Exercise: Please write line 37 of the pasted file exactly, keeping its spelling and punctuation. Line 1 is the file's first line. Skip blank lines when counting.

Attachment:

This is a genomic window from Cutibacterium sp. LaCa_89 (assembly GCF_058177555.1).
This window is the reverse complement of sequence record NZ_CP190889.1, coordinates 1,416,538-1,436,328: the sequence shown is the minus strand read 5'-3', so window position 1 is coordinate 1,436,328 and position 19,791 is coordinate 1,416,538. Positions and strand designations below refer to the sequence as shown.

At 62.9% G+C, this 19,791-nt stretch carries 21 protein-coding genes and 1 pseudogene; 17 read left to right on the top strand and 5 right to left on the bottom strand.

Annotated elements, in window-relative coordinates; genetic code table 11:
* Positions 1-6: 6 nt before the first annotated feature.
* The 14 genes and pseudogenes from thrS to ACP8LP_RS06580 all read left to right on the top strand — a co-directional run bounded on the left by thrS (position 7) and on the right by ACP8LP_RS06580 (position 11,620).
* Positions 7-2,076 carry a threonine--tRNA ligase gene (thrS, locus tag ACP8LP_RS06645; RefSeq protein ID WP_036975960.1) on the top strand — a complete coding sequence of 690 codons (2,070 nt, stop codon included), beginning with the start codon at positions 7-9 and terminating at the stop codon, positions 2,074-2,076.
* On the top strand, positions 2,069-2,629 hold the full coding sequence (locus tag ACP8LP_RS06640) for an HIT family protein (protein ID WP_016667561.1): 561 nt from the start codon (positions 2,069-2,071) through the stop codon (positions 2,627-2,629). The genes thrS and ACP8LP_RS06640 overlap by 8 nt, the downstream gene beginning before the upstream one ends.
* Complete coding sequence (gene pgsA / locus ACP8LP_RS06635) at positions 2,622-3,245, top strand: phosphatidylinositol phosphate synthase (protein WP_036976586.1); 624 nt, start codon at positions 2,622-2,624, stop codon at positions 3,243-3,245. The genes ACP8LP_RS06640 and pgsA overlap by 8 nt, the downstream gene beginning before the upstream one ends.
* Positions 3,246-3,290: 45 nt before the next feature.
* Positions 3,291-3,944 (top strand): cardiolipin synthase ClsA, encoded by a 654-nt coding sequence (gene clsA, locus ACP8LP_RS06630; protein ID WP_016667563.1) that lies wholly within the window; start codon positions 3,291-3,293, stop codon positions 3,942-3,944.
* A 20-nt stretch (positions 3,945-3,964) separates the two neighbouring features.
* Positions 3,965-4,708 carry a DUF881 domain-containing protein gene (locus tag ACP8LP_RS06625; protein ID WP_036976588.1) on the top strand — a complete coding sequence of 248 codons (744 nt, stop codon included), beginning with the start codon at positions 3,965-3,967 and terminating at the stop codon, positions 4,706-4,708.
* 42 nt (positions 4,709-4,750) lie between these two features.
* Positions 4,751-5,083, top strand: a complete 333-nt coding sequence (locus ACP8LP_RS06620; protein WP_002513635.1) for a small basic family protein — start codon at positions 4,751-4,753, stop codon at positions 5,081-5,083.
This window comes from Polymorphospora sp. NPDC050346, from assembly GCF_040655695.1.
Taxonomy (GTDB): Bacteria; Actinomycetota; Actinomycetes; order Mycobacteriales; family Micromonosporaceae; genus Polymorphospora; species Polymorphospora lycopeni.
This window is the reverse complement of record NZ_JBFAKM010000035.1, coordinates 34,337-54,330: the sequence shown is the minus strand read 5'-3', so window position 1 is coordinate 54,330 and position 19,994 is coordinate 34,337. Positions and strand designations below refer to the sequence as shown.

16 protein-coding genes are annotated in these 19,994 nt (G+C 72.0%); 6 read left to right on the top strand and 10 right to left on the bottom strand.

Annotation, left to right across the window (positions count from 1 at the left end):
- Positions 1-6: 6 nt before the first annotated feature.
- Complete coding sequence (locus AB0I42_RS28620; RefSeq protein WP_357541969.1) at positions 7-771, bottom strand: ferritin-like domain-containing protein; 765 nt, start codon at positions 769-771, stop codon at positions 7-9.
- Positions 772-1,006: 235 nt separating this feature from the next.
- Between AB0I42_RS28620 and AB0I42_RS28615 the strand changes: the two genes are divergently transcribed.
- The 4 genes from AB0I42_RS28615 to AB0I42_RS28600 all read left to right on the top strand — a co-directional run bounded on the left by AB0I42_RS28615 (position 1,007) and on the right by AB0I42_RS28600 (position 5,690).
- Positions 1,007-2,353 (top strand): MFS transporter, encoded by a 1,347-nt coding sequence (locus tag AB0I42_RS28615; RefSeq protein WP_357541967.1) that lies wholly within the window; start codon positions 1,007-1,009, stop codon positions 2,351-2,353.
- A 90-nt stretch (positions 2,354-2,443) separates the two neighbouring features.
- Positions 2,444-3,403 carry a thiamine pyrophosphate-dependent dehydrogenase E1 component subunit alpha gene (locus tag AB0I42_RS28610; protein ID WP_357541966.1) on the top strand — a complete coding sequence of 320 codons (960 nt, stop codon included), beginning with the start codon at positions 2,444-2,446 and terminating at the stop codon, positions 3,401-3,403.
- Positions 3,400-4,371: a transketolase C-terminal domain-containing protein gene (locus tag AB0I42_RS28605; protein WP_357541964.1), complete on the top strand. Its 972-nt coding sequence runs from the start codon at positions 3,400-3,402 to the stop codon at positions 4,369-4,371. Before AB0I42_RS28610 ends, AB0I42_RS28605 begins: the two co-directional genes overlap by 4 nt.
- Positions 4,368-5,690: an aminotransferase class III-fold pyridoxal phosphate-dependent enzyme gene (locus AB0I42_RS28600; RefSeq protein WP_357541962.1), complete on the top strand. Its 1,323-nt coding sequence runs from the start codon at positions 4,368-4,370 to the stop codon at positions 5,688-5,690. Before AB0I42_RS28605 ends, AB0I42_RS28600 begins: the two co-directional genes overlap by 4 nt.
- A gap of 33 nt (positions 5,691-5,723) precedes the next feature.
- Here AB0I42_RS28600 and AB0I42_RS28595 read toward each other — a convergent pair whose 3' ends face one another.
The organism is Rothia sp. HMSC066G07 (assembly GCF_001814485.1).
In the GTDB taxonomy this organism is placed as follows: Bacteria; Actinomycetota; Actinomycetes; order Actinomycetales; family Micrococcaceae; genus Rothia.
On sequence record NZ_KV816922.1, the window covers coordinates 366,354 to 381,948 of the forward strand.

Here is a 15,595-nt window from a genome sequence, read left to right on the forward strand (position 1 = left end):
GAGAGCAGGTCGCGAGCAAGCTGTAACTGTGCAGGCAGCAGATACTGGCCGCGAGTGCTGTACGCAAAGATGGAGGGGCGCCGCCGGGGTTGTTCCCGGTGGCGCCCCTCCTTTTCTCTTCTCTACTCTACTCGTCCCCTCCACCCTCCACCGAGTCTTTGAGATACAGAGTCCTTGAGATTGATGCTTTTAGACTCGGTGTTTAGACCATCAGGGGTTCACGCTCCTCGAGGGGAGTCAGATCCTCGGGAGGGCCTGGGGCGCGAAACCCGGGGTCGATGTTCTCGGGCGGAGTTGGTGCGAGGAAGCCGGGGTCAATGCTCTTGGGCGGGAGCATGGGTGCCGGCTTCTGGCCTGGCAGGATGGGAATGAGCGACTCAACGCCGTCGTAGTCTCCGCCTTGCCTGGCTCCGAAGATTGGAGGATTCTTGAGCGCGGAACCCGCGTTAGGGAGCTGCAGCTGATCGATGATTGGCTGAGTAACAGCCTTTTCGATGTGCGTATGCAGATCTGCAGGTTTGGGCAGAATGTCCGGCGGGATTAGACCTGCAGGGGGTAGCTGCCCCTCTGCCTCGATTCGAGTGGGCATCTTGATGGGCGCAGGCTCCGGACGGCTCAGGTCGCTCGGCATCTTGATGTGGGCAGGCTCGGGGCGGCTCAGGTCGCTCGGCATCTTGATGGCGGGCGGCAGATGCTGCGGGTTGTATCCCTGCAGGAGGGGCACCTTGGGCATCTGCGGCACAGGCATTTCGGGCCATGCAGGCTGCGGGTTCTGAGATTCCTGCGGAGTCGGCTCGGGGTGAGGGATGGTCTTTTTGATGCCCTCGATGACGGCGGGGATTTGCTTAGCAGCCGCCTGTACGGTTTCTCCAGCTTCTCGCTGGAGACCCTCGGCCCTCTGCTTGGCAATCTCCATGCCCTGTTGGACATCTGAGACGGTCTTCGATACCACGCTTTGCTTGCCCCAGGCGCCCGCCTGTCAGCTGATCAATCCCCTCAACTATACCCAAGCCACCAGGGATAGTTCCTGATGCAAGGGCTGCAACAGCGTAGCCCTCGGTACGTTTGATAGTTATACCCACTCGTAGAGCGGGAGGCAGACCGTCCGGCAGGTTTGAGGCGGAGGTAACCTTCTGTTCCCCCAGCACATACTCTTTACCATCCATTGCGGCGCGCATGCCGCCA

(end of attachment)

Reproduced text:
GAGAGCAGGTCGCGAGCAAGCTGTAACTGTGCAGGCAGCAGATACTGGCCGCGAGTGCTGTACGCAAAGATGGAGGGGCGCCGCCGGGGTTGTTCCCGGTGGCGCCCCTCCTTTTCTCTTCTCTACTCTACTCGTCCCCTCCACCCTCCACCGAGTCTTTGAGATACAGAGTCCTTGAGATTGATGCTTTTAGACTCGGTGTTTAGACCATCAGGGGTTCACGCTCCTCGAGGGGAGTCAGATCCTCGGGAGGGCCTGGGGCGCGAAACCCGGGGTCGATGTTCTCGGGCGGAGTTGGTGCGAGGAAGCCGGGGTCAATGCTCTTGGGCGGGAGCATGGGTGCCGGCTTCTGGCCTGGCAGGATGGGAATGAGCGACTCAACGCCGTCGTAGTCTCCGCCTTGCCTGGCTCCGAAGATTGGAGGATTCTTGAGCGCGGAACCCGCGTTAGGGAGCTGCAGCTGATCGATGATTGGCTGAGTAACAGCCTTTTCGATGTGCGTATGCAGATCTGCAGGTTTGGGCAGAATGTCCGGCGGGATTAGACCTGCAGGGGGTAGCTGCCCCTCTGCCTCGATTCGAGTGGGCATCTTGATGGGCGCAGGCTCCGGACGGCTCAGGTCGCTCGGCATCTTGATGTGGGCAGGCTCGGGGCGGCTCAGGTCGCTCGGCATCTTGATGGCGGGCGGCAGATGCTGCGGGTTGTATCCCTGCAGGAGGGGCACCTTGGGCATCTGCGGCACAGGCATTTCGGGCCATGCAGGCTGCGGGTTCTGAGATTCCTGCGGAGTCGGCTCGGGGTGAGGGATGGTCTTTTTGATGCCCTCGATGACGGCGGGGATTTGCTTAGCAGCCGCCTGTACGGTTTCTCCAGCTTCTCGCTGGAGACCCTCGGCCCTCTGCTTGGCAATCTCCATGCCCTGTTGGACATCTGAGACGGTCTTCGATACCACGCTTTGCTTGCCCCAGGCGCCCGCCTGTCAGCTGATCAATCCCCTCAACTATACCCAAGCCACCAGGGATAGTTCCTGATGCAAGGGCTGCAACAGCGTAGCCCTCGGTACGTTTGATAGTTATACCCACTCGTAGAGCGGGAGGCAGACCGTCCGGCAGGTTTGAGGCGGAGGTAACCTTCTGTTCCCCCAGCACATACTCTTTACCATCCATTGCGGCGCGCATGCCGCCA